Mumbai students on Friday trudged back to schools after more than a week-long break for the city’s favourite festival, Ganeshotsav. While students enjoyed a relatively longer holiday this year, schools will now compensate for the loss of academic days by working on Saturdays and truncating Diwali and Christmas vacations, said principals.
Majority of the schools were closed from September 5 to September 15, with a few staying open on September 12 and September 14. September 13 was the official Bakrid holiday. Schools had acquiesced to a longer Ganpati break this year under pressure from the demands of the Maharashtra Navnirman Vidyarthi Sena (MNVS), the student of wing of the Maharashtra Navnirman Sena.
But schools are now falling short of the minimum working days — 220 for Classes 1 to 8, 230 for Classes 9 and 10 — required by the Right to Education Act, 2009 and other state government rules.
As a result, they have cut down on the upcoming holidays. Don Bosco School, Borivli, which is usually closed on Saturdays, will work on September 17. It will be the first of many working Saturdays for the school. “The school had been shut for exactly 10 days starting from Janmashtami, which means we need to work extra,” said Father William Falcao, manager of the school that was forced to cancel classes on Janmashtami by the MNVS.
The measures to make up for the shortfall may eat into the Diwali vacations and may upset travel plans of many families, admitted Falcao. “We are aware that it will be a problem for parents, many of whom must have already booked their flight tickets for Diwali break, but we are left without an alternative,” added Falcao.
St. Mary’s (SSC), Mazgaon, has received a circular from the education department asking it to begin Diwali holidays from October 28, which is the first day of the festival, this year. Usually, the vacation begins four to five days before Diwali. “This suits us as we would have had to cut down on the vacations anyway to meet the minimum working days,” said Father Jude Fernandes, principal of the school. Others haven’t received this circular yet.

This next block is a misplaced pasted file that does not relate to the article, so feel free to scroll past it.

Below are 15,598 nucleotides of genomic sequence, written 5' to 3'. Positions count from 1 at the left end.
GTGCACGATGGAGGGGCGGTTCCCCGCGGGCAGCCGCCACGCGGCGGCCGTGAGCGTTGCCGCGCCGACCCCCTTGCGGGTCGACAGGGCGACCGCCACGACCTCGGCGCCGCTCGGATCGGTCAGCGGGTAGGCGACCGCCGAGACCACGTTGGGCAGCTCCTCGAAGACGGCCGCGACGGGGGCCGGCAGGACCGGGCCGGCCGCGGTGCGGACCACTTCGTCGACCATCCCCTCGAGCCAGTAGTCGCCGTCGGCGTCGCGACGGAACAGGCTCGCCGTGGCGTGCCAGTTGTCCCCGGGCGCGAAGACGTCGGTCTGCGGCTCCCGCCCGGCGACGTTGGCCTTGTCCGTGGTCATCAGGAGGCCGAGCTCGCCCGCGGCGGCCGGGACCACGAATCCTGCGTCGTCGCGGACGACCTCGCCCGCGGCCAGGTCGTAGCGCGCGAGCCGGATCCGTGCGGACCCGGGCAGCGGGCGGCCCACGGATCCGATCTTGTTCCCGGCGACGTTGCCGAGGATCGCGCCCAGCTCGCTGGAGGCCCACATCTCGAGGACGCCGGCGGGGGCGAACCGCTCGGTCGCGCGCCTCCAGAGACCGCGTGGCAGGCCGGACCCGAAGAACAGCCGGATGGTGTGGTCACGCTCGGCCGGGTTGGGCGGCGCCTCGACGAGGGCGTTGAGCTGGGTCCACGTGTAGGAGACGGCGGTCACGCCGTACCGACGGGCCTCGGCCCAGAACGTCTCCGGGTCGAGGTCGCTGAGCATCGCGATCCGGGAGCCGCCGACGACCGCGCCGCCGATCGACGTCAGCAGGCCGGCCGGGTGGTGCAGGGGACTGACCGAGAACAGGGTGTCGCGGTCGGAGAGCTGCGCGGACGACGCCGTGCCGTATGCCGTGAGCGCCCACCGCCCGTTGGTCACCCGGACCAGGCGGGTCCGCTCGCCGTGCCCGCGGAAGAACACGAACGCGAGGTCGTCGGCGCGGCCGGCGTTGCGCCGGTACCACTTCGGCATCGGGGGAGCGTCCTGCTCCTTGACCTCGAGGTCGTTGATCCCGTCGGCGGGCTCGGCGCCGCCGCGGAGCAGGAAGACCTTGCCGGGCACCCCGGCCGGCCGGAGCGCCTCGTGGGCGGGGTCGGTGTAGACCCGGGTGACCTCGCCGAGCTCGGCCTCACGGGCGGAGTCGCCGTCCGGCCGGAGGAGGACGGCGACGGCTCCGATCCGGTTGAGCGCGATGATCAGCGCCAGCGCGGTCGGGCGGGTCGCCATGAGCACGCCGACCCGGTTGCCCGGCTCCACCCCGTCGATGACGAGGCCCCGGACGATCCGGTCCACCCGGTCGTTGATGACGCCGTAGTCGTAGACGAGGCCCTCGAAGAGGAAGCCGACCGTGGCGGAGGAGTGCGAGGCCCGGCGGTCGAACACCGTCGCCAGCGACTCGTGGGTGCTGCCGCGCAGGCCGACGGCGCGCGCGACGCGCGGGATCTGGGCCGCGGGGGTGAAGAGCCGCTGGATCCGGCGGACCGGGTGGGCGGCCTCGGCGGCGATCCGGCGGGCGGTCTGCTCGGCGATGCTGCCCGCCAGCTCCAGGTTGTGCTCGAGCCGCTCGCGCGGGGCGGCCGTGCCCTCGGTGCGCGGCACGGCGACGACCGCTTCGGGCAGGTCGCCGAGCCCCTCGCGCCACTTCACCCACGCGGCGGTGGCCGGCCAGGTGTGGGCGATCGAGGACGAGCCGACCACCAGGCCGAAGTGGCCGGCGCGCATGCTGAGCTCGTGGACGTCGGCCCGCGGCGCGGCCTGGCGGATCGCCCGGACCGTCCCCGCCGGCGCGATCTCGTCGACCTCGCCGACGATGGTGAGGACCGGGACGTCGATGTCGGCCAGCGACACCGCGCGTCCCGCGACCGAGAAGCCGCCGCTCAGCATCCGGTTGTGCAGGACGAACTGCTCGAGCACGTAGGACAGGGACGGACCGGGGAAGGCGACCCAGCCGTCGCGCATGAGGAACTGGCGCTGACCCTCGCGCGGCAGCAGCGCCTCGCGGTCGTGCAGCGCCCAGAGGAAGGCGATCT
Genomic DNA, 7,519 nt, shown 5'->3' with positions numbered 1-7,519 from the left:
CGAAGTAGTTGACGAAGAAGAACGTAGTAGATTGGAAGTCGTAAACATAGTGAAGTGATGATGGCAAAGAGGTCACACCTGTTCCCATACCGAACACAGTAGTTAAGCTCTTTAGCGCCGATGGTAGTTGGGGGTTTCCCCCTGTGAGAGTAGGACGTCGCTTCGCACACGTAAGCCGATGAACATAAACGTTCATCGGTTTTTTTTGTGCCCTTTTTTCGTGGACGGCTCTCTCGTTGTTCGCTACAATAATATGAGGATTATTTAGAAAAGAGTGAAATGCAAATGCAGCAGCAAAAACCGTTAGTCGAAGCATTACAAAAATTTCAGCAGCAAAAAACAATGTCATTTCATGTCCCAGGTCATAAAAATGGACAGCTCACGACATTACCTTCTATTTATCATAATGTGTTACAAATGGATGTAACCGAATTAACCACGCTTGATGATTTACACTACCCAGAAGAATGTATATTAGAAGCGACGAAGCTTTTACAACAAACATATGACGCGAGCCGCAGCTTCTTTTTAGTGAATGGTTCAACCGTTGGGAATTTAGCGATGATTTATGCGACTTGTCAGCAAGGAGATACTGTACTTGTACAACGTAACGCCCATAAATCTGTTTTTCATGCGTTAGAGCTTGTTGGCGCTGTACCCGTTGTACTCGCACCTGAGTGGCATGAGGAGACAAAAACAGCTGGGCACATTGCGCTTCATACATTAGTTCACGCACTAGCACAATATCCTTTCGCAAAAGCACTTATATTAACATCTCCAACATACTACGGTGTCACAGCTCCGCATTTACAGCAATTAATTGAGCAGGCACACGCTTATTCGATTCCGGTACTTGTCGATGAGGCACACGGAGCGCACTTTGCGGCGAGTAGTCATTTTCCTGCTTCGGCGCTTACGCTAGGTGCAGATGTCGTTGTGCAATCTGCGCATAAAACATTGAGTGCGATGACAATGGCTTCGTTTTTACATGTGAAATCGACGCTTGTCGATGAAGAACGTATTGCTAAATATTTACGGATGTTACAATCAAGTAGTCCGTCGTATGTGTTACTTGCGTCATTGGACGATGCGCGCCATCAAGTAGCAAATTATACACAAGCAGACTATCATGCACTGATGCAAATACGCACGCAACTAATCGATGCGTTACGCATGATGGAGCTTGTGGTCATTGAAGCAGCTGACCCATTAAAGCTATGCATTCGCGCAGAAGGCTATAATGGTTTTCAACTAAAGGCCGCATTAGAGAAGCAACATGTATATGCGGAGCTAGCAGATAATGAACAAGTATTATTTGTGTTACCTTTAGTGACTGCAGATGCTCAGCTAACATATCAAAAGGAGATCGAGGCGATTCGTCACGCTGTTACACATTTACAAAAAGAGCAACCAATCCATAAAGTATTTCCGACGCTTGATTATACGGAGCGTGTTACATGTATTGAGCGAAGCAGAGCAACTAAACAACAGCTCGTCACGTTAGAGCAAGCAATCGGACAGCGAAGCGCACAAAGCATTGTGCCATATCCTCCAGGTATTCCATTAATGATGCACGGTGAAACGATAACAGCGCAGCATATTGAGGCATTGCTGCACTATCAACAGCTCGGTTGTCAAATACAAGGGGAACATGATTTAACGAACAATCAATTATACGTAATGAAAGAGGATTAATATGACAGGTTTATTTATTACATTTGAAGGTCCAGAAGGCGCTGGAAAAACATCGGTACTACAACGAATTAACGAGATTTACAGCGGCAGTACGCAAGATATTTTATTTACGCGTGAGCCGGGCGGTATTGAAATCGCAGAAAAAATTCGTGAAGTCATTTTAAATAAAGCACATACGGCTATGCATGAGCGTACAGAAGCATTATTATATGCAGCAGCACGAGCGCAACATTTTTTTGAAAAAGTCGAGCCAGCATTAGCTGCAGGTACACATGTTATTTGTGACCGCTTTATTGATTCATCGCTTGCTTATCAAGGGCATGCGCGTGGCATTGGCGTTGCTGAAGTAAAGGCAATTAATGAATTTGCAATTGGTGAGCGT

Some will reduce Christmas holidays along with Diwali, they said. “A couple of days will be snipped from both the vacations, to be fair to all, to adjust the working days,” said Albin Anthony, chief operating officer of Sacred Heart School, Kalyan.
Meanwhile, a few non-state board schools said their vacations will remain the same as they are usually shorter than state board schools. “Our 15-day Diwali break will be unaffected as the Ganpati break coincided with our mid-term break,” said Paul Machado, SJ, Campion School, Cooperage, affiliated to the ICSE.
Educators complained that political pressure to give longer breaks for religious festivals and frequent token day celebrations declared by the government are leaving them with no time to complete the syllabus. “Teachers are getting very little classroom time. In the last two years, the non-instructional days have also increased, we are forced hurry the syllabus,” said Ganesh Parmeshwaran, Bal Bharti Public School, Navi Mumbai.